The U.S. will commit $3 billion to readying poor countries for climate change, President Barack Obama is expected to announce Friday, according to the Guardian. The money will help nations struggling with rising sea levels and extreme weather cope with the effects of global warming. It will also help fund clean-energy initiatives, administration officials said.

The details of the plan will be unveiled during a G-20 summit in Brisbane, Australia, where world leaders will discuss the U.N.’s Green Climate Fund on Friday. The fund was started in 2009 to support projects, policies and programs in developing countries. The goal is to raise $100 billion per year by 2020.

“We’re doing this because it is in our national interest to build resilience in developing countries to climate change,” a senior administration official, who remained anonymous, told the New York Times. Several other countries will contribute financial support, including the second biggest donor, Japan, which has pledged $1.5 billion to the fund. Germany and France each pledged $1 billion; Sweden will give $500 million, and Switzerland will donate $100 million, the Guardian reports. Australia has not committed to the fund.

“We’re not going to be making any contributions to that,” Australia’s Prime Minister Tony Abbott told Guardian Australia earlier this month. He said the fund was “socialism masquerading as environmentalism.”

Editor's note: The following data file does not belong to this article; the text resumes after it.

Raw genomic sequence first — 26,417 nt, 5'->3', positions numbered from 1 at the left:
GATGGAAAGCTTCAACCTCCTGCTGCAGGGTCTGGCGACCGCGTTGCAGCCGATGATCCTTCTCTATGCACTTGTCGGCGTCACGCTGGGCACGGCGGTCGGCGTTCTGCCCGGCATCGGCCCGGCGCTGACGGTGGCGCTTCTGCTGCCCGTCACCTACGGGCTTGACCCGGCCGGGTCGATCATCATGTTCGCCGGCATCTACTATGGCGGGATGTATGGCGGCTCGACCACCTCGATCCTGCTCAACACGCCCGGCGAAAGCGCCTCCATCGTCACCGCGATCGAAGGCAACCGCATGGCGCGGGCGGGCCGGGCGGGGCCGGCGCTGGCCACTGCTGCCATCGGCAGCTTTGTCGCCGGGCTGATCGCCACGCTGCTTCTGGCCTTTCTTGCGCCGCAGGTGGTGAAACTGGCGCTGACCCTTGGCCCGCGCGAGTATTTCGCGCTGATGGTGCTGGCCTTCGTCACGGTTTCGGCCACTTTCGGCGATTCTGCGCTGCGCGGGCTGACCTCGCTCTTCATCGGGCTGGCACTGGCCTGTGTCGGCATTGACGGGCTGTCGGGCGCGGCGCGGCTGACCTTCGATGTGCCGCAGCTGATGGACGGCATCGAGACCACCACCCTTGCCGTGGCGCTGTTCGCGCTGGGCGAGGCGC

Earlier this week, Obama and Chinese leader Xi Jinping unveiled a joint plan toward stricter targets on greenhouse gas emissions in their countries. The historic deal would see the U.S. reduce emission by 26 to 28 percent below 2005 levels by 2025. China has pledged to cap its emissions by 2030 and to increase its share of clean energy to 20 percent by 2025.  

"The seriousness of the challenge calls upon the two sides to work constructively together for the common good," the White House said in a statement. "To this end, President Barack Obama and President Xi Jinping ... will work together, and with other countries, to adopt a protocol, another legal instrument or an agreed outcome with legal force under the convention applicable to all parties at the United Nations Climate Conference in Paris in 2015."